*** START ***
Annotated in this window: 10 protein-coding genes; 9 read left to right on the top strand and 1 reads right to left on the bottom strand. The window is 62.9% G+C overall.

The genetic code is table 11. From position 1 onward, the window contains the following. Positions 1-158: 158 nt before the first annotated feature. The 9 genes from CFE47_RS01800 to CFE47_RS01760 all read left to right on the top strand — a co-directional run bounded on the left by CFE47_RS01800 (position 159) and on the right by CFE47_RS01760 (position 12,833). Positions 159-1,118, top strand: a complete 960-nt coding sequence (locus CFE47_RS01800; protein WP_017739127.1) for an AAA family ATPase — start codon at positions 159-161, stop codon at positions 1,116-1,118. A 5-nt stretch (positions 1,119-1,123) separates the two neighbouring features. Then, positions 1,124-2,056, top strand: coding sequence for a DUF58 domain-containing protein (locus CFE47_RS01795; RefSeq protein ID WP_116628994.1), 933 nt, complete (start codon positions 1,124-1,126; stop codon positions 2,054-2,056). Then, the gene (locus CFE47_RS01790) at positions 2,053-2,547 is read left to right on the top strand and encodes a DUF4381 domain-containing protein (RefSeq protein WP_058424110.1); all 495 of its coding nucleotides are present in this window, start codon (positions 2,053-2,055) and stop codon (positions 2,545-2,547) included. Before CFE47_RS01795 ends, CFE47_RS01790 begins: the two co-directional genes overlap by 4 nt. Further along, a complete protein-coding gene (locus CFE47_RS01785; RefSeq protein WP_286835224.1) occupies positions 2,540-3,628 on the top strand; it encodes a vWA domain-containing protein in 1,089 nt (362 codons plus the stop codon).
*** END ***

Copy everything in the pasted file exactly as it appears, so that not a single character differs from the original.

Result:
Annotated in this window: 10 protein-coding genes; 9 read left to right on the top strand and 1 reads right to left on the bottom strand. The window is 62.9% G+C overall.

The genetic code is table 11. From position 1 onward, the window contains the following. Positions 1-158: 158 nt before the first annotated feature. The 9 genes from CFE47_RS01800 to CFE47_RS01760 all read left to right on the top strand — a co-directional run bounded on the left by CFE47_RS01800 (position 159) and on the right by CFE47_RS01760 (position 12,833). Positions 159-1,118, top strand: a complete 960-nt coding sequence (locus CFE47_RS01800; protein WP_017739127.1) for an AAA family ATPase — start codon at positions 159-161, stop codon at positions 1,116-1,118. A 5-nt stretch (positions 1,119-1,123) separates the two neighbouring features. Then, positions 1,124-2,056, top strand: coding sequence for a DUF58 domain-containing protein (locus CFE47_RS01795; RefSeq protein ID WP_116628994.1), 933 nt, complete (start codon positions 1,124-1,126; stop codon positions 2,054-2,056). Then, the gene (locus CFE47_RS01790) at positions 2,053-2,547 is read left to right on the top strand and encodes a DUF4381 domain-containing protein (RefSeq protein WP_058424110.1); all 495 of its coding nucleotides are present in this window, start codon (positions 2,053-2,055) and stop codon (positions 2,545-2,547) included. Before CFE47_RS01795 ends, CFE47_RS01790 begins: the two co-directional genes overlap by 4 nt. Further along, a complete protein-coding gene (locus CFE47_RS01785; RefSeq protein WP_286835224.1) occupies positions 2,540-3,628 on the top strand; it encodes a vWA domain-containing protein in 1,089 nt (362 codons plus the stop codon).